This blog takes its name from a metaphor I have long employed to explain/understand development policy and practice. As I argued in my book, development is plagued by an echo chamber of misunderstanding with regard to life and events in the developing world. We expect the world to work in a certain manner, and we assume that our interventions in the world will result in predictable, measurable outcomes. Therefore, we gather data to measure the expected workings of the world and analyze those data through frameworks founded on the very understandings of the world they are meant either to affirm or to challenge. In addition, by our choice of data, and our means of analysis, we end up affirming that the world does indeed work the way we thought it did. This handcuffs any effort to understand and improve the well-being of those living on what I call globalization’s shoreline.

We need to find a new way to learn about life and events on globalization’s shoreline to break out of this echo chamber.  This blog is but one contribution to this process . . . for more on the research, policy, and implementation work that I conduct to this end, please check out my homepage and the Humanitarian Response and Development Lab (HURDL).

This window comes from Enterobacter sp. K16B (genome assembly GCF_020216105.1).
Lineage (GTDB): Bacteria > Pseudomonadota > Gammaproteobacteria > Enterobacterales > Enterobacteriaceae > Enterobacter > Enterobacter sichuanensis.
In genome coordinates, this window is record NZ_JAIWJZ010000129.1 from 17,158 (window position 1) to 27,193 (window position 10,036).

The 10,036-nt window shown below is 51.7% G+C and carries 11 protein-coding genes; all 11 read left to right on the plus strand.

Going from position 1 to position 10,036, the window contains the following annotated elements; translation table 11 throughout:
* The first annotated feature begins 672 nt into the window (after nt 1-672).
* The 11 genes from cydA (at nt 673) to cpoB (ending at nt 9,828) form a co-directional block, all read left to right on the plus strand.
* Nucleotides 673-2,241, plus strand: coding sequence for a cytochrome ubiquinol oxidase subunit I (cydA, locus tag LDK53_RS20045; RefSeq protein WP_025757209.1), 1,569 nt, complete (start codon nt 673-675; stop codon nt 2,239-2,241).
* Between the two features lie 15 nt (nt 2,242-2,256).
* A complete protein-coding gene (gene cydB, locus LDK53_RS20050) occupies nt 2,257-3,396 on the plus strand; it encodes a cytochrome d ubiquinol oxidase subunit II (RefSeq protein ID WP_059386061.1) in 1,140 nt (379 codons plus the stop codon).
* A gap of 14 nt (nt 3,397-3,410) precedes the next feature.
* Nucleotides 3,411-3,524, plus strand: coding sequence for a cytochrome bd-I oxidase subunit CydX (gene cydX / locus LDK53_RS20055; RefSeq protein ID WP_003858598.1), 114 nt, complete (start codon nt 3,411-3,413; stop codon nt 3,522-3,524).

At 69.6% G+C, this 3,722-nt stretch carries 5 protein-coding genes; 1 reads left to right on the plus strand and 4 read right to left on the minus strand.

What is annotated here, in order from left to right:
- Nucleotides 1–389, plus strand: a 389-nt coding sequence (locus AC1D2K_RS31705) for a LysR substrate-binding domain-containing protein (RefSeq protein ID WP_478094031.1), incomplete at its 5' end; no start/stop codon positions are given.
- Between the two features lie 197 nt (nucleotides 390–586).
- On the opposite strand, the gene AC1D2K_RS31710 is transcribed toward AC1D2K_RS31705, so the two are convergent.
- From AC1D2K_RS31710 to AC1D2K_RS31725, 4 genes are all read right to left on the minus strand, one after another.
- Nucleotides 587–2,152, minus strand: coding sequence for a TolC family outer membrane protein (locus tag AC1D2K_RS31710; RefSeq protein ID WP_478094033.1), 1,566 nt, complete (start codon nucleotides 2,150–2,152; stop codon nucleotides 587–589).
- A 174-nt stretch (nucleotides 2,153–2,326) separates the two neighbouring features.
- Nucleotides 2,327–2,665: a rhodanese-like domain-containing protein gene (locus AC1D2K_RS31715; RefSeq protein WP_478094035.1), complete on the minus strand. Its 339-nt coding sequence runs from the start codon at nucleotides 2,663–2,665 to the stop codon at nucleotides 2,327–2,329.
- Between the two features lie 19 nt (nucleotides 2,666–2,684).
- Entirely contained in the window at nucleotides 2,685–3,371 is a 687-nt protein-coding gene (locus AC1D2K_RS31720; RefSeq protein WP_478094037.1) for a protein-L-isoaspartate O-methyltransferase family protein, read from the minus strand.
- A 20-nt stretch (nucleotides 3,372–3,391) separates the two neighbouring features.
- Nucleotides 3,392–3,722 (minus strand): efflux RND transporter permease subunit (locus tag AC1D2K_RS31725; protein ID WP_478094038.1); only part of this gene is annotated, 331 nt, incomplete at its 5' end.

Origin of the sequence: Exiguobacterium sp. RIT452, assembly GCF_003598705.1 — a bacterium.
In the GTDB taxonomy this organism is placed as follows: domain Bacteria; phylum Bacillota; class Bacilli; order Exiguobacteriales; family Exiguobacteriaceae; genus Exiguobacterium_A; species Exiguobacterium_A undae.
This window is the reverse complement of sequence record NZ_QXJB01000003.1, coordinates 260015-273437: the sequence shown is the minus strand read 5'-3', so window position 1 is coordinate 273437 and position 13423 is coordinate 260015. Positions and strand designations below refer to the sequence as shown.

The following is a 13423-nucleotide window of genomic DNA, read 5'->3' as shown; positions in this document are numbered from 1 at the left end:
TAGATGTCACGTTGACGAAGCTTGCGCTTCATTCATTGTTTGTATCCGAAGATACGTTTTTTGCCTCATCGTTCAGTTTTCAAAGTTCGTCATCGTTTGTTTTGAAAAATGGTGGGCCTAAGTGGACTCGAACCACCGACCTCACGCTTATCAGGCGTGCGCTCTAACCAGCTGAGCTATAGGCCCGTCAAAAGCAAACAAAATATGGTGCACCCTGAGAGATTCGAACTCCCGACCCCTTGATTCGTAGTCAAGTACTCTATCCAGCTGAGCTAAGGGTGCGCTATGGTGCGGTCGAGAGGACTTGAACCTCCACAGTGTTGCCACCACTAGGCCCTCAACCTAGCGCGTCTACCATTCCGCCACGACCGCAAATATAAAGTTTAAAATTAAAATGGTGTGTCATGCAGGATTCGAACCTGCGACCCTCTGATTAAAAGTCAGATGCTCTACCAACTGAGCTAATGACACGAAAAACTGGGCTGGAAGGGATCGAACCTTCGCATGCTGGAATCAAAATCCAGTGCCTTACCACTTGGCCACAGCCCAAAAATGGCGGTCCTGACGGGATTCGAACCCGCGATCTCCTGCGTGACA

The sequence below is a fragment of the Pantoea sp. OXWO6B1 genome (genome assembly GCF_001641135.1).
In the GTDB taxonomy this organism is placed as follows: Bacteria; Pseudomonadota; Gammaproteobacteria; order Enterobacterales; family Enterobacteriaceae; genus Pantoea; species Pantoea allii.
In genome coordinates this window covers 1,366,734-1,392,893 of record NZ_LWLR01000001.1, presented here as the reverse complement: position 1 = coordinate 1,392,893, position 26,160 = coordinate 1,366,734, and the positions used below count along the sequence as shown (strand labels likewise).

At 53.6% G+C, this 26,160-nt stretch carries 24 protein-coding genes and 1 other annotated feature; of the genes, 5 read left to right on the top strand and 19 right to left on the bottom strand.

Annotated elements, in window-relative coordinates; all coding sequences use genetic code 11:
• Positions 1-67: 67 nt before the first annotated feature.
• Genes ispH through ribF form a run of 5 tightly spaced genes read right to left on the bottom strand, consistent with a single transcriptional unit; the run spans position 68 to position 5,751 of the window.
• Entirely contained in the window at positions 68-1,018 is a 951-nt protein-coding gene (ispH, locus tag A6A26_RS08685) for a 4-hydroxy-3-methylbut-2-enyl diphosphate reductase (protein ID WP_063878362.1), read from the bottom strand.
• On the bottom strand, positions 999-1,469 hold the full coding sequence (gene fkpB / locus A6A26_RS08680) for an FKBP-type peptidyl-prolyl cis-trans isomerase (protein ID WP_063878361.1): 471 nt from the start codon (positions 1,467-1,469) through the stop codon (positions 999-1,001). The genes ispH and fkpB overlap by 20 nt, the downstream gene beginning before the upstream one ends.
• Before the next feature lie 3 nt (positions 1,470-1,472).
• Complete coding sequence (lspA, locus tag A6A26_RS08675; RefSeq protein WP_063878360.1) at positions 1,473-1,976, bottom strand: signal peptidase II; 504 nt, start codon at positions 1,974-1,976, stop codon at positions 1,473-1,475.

Disclaimer: This blog is my personal work, and does not necessarily represent the views and opinions of any of my current or past employers.

10 Responses to “ About ”

  1. Duncan Green says:

    nice blog, want to swap links in your blogroll? I write ‘From Poverty to Power’ on

  2. nice blog. i sure will follow

  3. nice one. i am following

  4. Dear Ed,
    I find your site and your ideas on a subject I have begun to study myself very interesting. I am curious about the potential of grassroots social movements in development, and look at four such movements in my book ‘broke but unbroken: grassroots social movements and their radical solutions to poverty.’

  5. Mounkaila Boureima says:

    nice blog. will follow

  6. Hi Edward, this is a great blog and we would love it if you could write an article that is education themed on our blog as a guest writer for the DevEd blog. Our website is
    Thanks, Emanuel

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